Honiton Hearing Centre moves to new premises
PUBLISHED: 08:16 03 September 2008 | UPDATED: 22:16 15 June 2010
A BUSINESS that started from the boot of a car has moved into a prime site retail unit.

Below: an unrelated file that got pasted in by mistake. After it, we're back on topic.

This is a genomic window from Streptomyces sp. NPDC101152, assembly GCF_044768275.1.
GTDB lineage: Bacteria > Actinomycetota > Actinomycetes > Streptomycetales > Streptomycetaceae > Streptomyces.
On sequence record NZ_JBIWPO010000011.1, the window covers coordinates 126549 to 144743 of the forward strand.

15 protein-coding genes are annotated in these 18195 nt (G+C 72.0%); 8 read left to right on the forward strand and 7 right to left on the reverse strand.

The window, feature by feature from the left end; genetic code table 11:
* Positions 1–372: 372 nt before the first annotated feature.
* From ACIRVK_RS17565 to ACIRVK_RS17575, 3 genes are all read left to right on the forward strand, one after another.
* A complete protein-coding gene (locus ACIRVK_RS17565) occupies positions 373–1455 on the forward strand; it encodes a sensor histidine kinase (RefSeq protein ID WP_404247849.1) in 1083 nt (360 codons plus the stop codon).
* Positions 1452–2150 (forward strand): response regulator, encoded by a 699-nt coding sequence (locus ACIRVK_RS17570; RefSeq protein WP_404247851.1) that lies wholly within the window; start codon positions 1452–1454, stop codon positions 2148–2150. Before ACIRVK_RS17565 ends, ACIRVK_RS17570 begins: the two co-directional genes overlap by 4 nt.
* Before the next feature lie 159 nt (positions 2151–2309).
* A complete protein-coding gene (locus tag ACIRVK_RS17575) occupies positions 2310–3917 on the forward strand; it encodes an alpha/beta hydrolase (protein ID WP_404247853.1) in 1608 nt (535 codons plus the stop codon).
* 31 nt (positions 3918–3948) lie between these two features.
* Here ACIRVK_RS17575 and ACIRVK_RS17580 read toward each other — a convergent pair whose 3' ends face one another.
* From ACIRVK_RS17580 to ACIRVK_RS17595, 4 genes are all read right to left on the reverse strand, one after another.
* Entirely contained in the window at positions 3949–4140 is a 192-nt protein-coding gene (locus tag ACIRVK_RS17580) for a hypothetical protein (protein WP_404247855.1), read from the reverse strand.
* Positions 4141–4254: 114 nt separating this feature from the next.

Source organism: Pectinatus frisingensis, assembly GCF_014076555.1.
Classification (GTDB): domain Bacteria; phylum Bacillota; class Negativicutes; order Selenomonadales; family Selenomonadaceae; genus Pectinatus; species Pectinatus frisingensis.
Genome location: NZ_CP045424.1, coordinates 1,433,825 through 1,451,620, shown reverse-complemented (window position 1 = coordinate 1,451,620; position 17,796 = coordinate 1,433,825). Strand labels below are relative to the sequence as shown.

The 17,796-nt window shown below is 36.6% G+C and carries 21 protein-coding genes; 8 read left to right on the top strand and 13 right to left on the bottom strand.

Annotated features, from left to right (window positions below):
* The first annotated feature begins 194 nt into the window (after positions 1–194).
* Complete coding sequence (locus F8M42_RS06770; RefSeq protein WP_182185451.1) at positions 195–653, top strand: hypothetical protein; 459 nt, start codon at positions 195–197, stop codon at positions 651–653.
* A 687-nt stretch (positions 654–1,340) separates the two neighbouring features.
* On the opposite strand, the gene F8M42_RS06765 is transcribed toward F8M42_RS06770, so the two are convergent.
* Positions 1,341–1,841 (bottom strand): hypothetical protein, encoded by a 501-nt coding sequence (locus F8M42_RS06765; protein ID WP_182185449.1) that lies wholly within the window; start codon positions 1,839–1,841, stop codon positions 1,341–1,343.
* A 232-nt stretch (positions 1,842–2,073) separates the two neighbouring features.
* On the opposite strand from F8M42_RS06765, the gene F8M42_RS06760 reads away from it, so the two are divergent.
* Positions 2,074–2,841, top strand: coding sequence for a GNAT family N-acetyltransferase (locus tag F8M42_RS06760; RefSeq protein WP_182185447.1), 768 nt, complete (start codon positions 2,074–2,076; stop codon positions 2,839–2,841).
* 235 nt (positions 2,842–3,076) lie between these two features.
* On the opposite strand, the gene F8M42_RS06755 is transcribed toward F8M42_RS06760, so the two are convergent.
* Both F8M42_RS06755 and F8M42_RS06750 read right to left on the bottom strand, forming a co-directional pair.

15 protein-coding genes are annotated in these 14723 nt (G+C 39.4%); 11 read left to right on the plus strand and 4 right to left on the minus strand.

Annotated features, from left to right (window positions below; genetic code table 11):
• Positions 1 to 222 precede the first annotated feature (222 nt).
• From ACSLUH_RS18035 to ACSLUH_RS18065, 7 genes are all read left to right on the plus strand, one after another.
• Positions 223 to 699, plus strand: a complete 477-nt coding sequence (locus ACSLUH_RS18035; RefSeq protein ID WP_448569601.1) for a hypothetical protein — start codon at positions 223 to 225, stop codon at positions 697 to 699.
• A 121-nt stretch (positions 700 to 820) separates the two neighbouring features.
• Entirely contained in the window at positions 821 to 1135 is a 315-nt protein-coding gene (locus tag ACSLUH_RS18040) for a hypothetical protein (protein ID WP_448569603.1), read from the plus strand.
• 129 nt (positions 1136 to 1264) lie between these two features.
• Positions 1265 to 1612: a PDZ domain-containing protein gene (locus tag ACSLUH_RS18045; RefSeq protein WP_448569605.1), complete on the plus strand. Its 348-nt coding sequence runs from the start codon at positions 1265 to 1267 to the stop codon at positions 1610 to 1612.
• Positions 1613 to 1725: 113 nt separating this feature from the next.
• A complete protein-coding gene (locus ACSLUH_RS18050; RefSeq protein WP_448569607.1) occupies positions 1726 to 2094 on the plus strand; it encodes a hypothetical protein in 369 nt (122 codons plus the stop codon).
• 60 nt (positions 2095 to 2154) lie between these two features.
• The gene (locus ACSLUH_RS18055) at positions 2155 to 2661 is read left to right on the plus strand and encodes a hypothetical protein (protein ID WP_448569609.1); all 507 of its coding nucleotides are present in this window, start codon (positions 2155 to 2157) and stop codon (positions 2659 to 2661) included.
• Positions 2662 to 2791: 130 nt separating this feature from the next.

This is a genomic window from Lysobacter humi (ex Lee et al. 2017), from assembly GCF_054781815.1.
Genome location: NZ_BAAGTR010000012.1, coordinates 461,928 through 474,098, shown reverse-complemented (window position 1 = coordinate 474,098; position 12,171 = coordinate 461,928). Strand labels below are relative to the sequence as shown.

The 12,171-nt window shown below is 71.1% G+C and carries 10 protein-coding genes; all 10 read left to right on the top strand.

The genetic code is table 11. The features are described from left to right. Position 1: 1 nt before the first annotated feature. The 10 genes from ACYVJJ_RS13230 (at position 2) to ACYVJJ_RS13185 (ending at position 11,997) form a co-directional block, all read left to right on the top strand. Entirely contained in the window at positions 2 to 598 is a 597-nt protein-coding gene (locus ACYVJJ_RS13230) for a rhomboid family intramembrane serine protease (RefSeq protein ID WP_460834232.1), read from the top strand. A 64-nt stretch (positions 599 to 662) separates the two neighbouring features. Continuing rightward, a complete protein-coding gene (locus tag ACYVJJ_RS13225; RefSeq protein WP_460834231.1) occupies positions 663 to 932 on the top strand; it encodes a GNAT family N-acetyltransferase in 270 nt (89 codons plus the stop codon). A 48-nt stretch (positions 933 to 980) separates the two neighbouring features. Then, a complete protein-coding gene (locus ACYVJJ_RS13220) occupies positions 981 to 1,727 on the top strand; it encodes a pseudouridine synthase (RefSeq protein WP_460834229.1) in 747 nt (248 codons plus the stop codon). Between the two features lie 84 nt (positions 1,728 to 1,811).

A BUSINESS that started from the boot of a car has moved into a prime site retail unit.Independent hearing aid audiologist Colin Eaton has relocated his business, Honiton Hearing Centre, to premises formerly occupied by estate agent Pennys, in New Street.The move, from an alleyway at the side of A Dimond & Co, in High Street, signifies the progress made by Mr Eaton and underlines his ethos of running a "centre of excellence"."I started my business from the boot of a car in 1999, visiting people in their homes," he said."Eventually, I realised I was so busy that I was spending all my time on the road."On Boxing Day, in 2003, my wife and I sat down and plotted on a map where all my customers were."We decided the clear place to be would be in Honiton."By chance, retired businessman and former Mayor of Honiton Arthur Dimond was one of Mr Eaton's clients."I happened to mention it to him and the next thing I was moving into premises at the side of his family business," said Mr Eaton.Honiton Hearing Centre was established four years ago and Mr Eaton, a Fellow of the British Society of Hearing Aid Audiologists, has taken pride in investing in cutting-edge technology."I've always wanted a shop front, because the business is a centre of excellence," he said."Honiton Hearing Centre was the first in the area to offer many hi-tech services, and I have invested in cutting-edge equipment."The people of Honiton have been absolutely brilliant and when the opportunity arose to relocate to a prime site we took it."Mr Eaton's wife, Samantha, a member of the Institute of Legal Cashiers and Administrators, has joined him in the business and will be concentrating on administration.Honiton Hearing Centre provides three main services -hearing tests, hearing aids and hearing protection.It provides specialist earplugs for staff at Fabric nightclub in London.The Herald asked Mr Eaton what the single biggest cause of hearing loss is. "Getting older, sometimes coupled with exposure to loud noise in industry," he replied.For teenage readers, who may think this story has nothing to offer them, the Herald asked: Is it true that listening to loud music can damage hearing?"That's my pension!" Mr Eaton replied.He said hearing could be impaired even in young people. "If you can identify a song being played by someone through headphones, they are damaging their hearing," he said.So, even young people may need hearing tests!When asked why his business has been such a success, Mr Eaton says he provides a service that is considered more discreet, more personal and with more technology than the NHS.Honiton Hearing Centre moved out of its former premises last weekend and re-opened in New Street on Monday.Watch this space for details of future open days.n A Dimond & Co, which is closing its High Street shop on Friday, September 5, to concentrate on the supply of stationery, along with sales of photo frames and a photocopying service, will re-open on Monday, September 8, in premises formerly occupied by Honiton Hearing Centre at the side of the shop.
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